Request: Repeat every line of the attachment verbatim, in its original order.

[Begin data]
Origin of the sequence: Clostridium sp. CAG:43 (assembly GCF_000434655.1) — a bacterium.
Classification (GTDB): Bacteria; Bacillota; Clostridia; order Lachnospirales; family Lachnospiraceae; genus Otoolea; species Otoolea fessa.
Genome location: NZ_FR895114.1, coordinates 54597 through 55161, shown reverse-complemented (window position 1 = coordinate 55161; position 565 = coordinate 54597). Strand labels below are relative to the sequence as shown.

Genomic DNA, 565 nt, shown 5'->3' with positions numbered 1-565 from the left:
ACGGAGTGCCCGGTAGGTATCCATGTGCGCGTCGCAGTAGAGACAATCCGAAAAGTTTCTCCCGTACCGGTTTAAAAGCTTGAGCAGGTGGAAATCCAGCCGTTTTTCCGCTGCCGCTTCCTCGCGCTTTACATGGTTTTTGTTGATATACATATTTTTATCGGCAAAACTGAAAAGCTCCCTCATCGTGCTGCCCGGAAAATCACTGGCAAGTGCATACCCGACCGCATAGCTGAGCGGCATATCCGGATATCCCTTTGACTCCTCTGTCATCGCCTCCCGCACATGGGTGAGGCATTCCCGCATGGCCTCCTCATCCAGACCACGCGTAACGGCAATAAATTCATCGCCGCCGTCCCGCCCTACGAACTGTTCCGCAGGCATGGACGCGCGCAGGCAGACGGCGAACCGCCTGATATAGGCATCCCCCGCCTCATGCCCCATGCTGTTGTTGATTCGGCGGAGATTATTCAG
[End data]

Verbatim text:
Origin of the sequence: Clostridium sp. CAG:43 (assembly GCF_000434655.1) — a bacterium.
Classification (GTDB): Bacteria; Bacillota; Clostridia; order Lachnospirales; family Lachnospiraceae; genus Otoolea; species Otoolea fessa.
Genome location: NZ_FR895114.1, coordinates 54597 through 55161, shown reverse-complemented (window position 1 = coordinate 55161; position 565 = coordinate 54597). Strand labels below are relative to the sequence as shown.

Genomic DNA, 565 nt, shown 5'->3' with positions numbered 1-565 from the left:
ACGGAGTGCCCGGTAGGTATCCATGTGCGCGTCGCAGTAGAGACAATCCGAAAAGTTTCTCCCGTACCGGTTTAAAAGCTTGAGCAGGTGGAAATCCAGCCGTTTTTCCGCTGCCGCTTCCTCGCGCTTTACATGGTTTTTGTTGATATACATATTTTTATCGGCAAAACTGAAAAGCTCCCTCATCGTGCTGCCCGGAAAATCACTGGCAAGTGCATACCCGACCGCATAGCTGAGCGGCATATCCGGATATCCCTTTGACTCCTCTGTCATCGCCTCCCGCACATGGGTGAGGCATTCCCGCATGGCCTCCTCATCCAGACCACGCGTAACGGCAATAAATTCATCGCCGCCGTCCCGCCCTACGAACTGTTCCGCAGGCATGGACGCGCGCAGGCAGACGGCGAACCGCCTGATATAGGCATCCCCCGCCTCATGCCCCATGCTGTTGTTGATTCGGCGGAGATTATTCAG